In one goal you have England's best 'keeper in Joe Hart, and in the other Petr Cech can rightfully claim his place alongside Peter Schmeichel and Edwin van der Sar as one of the Premier League's greatest goalkeepers.
It is a toss-up to decide between either of them, but I would go for Hart on the grounds of his return to form since being recalled following his spell on the sidelines.
There were times when he came too far off his line and gifted goals to the opposition – the defeat at Chelsea being one obvious example.
No goalkeeper in history has gone through his career without having a bad spell, however, and Hart has taken stock and emerged through the other side to the extent that he has not made one mistake since returning to the team.
He gives his back four reliability and that is crucial.
Cech has given Chelsea that same consistency for a decade and, although he has shown a weakness in dealing with crosses, you cannot overestimate his contribution to their successes.
At his best, Schmeichel was worth 12-14 points a season to Manchester United and Cech has had similar periods at Chelsea.
If you had to pinpoint a weakness in City's armoury, it would be the left side of their defence.
Vincent Kompany may be the best defender in the Premier League, but the deficiencies around him could ultimately cost City dear against the best teams.
I am not convinced by whoever partners Kompany, whether it is Martin Demichelis, Joleon Lescott or Matija Nastasic, while neither of the left-backs – Gael Clichy or Aleksandar Kolarov – is top-class.
Kolarov will give penetration down the left when he bombs forward, but there have been numerous examples of him being 90 yards away when the ball has ended up in the City net. Sooner or later, that frailty will come back to haunt City.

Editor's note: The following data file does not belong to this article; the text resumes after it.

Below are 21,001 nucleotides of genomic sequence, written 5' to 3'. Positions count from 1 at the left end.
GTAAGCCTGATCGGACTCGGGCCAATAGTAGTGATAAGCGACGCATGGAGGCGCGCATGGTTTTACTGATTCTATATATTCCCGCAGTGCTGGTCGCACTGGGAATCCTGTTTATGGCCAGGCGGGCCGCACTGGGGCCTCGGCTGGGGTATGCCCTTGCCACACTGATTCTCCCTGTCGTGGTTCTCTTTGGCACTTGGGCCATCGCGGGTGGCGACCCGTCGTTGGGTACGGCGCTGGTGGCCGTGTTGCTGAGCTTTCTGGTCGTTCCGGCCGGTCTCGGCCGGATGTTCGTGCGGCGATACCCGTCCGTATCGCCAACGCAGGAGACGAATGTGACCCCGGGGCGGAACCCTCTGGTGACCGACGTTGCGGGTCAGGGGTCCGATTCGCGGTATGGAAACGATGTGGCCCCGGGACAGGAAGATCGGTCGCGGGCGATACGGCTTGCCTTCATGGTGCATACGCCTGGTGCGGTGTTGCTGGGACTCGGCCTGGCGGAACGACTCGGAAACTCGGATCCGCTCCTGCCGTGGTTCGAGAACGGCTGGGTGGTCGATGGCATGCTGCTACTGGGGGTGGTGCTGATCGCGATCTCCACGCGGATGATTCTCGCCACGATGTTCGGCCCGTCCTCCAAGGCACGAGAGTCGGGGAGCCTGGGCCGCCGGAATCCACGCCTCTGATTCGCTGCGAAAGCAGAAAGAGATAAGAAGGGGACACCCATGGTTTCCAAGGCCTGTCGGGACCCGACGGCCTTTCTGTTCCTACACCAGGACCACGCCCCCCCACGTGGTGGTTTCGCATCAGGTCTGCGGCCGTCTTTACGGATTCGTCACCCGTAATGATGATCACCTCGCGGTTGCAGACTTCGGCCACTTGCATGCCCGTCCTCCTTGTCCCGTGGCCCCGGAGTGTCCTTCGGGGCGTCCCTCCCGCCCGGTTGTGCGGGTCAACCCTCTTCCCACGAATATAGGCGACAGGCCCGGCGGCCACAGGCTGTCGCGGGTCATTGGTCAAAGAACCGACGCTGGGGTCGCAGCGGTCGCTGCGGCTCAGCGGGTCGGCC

If I had to choose a back four to keep a clean sheet in a crucial game, I would take Chelsea's.
They play in a totally different way to City in that they are prepared to defend the 18-yard line. I cannot imagine City ever doing that.
John Terry has had a fantastic campaign and their success in grinding out 0-0 draws at Old Trafford and the Emirates this season gives a clear indication into how Chelsea will play against City.
Jose Mourinho has managed to instil team discipline in midfield and, as a result, Eden Hazard and Oscar have excelled this season.
They are now prepared to work almost as hard without the ball as they are when they have it. So, when City are driving forward with Yaya Toure and Fernandinho behind the more advanced David Silva, Hazard and Oscar will do what is expected of them by getting behind the ball and confining the space.
Chelsea's advantage is that Hazard and Oscar are so comfortable on the ball that they will be able to keep it and give their team some respite. They are also capable of hurting City in an attacking sense, with Hazard, in particular, having as good a season as anybody in the Premier League.
What Chelsea lack, however, is the sheer power and driving force that City get from Toure. Ramires will run up and down the pitch all day long, but he is not as powerful as Toure, who is unbelievable both on the ground and in the air.
Fernandinho is also strong on and off the ball and he contributes to the sense that City play with the philosophy that they will score six if their opponents score five.
For Chelsea's game-plan to work at its best, they need a centre-forward who can hold the ball up and this is where they have a serious weakness. Nobody knows why Mourinho failed to sign another striker in January because the options he has available all have their failings.
Samuel Eto'o scored a hat-trick against Manchester United, but he has done little else, while Fernando Torres has been poor again. And Demba Ba is clearly not even in the picture.
City, meanwhile, have an embarrassment of riches to the extent that Edin Dzeko, a player who is not a regular starter, continues to extend his phenomenal scoring whenever he is called into action by Manuel Pellegrini.
The key to any successful team is to sign players who are better than those you already have and the acquisition of Alvaro Negredo proves the merits of that policy, having had a fantastic first season in English football.
City will obviously be weakened by the absence of Sergio Aguero, but they have scored goals with and without the Argentinian this season. Aguero is a world-class striker, though, and he has improved at City during his two-and-a-half years at the club.
(© Daily Telegraph, London)